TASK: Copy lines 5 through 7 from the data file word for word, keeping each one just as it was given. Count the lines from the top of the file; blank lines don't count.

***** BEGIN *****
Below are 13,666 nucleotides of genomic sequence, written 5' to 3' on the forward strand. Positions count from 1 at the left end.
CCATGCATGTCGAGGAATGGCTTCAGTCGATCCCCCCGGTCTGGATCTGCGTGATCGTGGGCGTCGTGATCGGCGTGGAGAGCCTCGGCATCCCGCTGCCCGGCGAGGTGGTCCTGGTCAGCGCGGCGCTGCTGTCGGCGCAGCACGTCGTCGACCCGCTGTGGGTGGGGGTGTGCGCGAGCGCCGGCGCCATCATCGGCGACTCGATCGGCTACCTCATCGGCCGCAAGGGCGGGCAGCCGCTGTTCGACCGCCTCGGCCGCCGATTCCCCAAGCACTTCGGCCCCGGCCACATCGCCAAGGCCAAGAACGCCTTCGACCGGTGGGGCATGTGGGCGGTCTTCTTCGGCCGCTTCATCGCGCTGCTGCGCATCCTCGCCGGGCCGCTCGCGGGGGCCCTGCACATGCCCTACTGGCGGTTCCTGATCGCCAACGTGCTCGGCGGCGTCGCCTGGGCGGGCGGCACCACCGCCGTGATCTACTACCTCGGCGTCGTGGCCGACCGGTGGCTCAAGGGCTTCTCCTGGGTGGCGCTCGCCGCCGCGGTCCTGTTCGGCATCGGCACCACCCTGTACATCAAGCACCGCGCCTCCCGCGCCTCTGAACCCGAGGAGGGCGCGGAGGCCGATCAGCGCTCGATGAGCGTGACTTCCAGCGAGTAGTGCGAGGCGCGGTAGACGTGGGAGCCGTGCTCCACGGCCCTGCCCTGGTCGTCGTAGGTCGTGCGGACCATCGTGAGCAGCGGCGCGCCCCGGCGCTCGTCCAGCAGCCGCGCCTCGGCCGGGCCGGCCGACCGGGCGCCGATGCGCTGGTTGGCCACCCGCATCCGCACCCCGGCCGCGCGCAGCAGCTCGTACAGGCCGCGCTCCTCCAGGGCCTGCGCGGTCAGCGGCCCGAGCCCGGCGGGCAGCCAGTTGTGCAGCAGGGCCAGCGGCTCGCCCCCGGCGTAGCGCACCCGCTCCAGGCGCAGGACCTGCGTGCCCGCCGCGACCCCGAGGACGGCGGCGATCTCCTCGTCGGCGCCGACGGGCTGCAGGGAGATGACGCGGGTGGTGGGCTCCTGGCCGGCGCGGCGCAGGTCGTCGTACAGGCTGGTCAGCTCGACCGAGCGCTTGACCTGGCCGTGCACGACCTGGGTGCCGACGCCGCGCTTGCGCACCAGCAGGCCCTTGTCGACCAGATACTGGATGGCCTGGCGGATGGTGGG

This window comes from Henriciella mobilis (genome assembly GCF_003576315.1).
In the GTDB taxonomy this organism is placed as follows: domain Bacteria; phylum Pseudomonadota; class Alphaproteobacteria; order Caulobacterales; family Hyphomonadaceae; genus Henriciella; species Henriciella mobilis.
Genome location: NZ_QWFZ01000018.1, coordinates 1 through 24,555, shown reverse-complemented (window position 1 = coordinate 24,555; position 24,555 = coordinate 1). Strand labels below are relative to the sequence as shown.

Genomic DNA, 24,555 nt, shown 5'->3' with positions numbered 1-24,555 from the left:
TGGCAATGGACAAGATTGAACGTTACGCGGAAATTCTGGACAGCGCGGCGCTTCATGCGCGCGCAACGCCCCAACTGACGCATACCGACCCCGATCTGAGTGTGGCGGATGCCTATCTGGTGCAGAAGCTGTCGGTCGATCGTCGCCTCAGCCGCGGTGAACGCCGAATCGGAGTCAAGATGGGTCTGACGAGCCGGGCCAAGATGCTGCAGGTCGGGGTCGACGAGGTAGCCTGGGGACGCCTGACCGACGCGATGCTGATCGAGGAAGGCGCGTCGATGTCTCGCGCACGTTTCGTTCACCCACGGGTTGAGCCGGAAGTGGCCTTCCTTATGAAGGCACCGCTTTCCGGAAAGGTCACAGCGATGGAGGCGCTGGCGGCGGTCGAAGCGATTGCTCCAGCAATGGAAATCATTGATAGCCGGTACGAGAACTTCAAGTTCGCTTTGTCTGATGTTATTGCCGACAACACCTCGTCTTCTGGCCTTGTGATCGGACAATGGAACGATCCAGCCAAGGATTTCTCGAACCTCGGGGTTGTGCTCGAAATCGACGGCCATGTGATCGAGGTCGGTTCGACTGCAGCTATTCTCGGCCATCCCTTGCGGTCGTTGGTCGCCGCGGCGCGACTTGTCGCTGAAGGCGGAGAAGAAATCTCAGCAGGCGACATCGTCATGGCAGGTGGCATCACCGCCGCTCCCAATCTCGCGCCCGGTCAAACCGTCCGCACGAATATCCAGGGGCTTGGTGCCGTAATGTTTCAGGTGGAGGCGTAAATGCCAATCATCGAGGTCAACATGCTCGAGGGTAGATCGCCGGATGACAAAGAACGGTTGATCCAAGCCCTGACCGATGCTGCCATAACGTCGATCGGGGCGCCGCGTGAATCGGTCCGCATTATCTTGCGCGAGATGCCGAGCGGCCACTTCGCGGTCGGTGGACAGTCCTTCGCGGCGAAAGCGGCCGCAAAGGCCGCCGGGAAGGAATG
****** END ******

Genome location: NZ_QWFZ01000018.1, coordinates 1 through 24,555, shown reverse-complemented (window position 1 = coordinate 24,555; position 24,555 = coordinate 1). Strand labels below are relative to the sequence as shown.

Genomic DNA, 24,555 nt, shown 5'->3' with positions numbered 1-24,555 from the left:
TGGCAATGGACAAGATTGAACGTTACGCGGAAATTCTGGACAGCGCGGCGCTTCATGCGCGCGCAACGCCCCAACTGACGCATACCGACCCCGATCTGAGTGTGGCGGATGCCTATCTGGTGCAGAAGCTGTCGGTCGATCGTCGCCTCAGCCGCGGTGAACGCCGAATCGGAGTCAAGATGGGTCTGACGAGCCGGGCCAAGATGCTGCAGGTCGGGGTCGACGAGGTAGCCTGGGGACGCCTGACCGACGCGATGCTGATCGAGGAAGGCGCGTCGATGTCTCGCGCACGTTTCGTTCACCCACGGGTTGAGCCGGAAGTGGCCTTCCTTATGAAGGCACCGCTTTCCGGAAAGGTCACAGCGATGGAGGCGCTGGCGGCGGTCGAAGCGATTGCTCCAGCAATGGAAATCATTGATAGCCGGTACGAGAACTTCAAGTTCGCTTTGTCTGATGTTATTGCCGACAACACCTCGTCTTCTGGCCTTGTGATCGGACAATGGAACGATCCAGCCAAGGATTTCTCGAACCTCGGGGTTGTGCTCGAAATCGACGGCCATGTGATCGAGGTCGGTTCGACTGCAGCTATTCTCGGCCATCCCTTGCGGTCGTTGGTCGCCGCGGCGCGACTTGTCGCTGAAGGCGGAGAAGAAATCTCAGCAGGCGACATCGTCATGGCAGGTGGCATCACCGCCGCTCCCAATCTCGCGCCCGGTCAAACCGTCCGCACGAATATCCAGGGGCTTGGTGCCGTAATGTTTCAGGTGGAGGCGTAAATGCCAATCATCGAGGTCAACATGCTCGAGGGTAGATCGCCGGATGACAAAGAACGGTTGATCCAAGCCCTGACCGATGCTGCCATAACGTCGATCGGGGCGCCGCGTGAATCGGTCCGCATTATCTTGCGCGAGATGCCGAGCGGCCACTTCGCGGTCGGTGGACAGTCCTTCGCGGCGAAAGCGGCCGCAAAGGCCGCCGGGAAGGAATG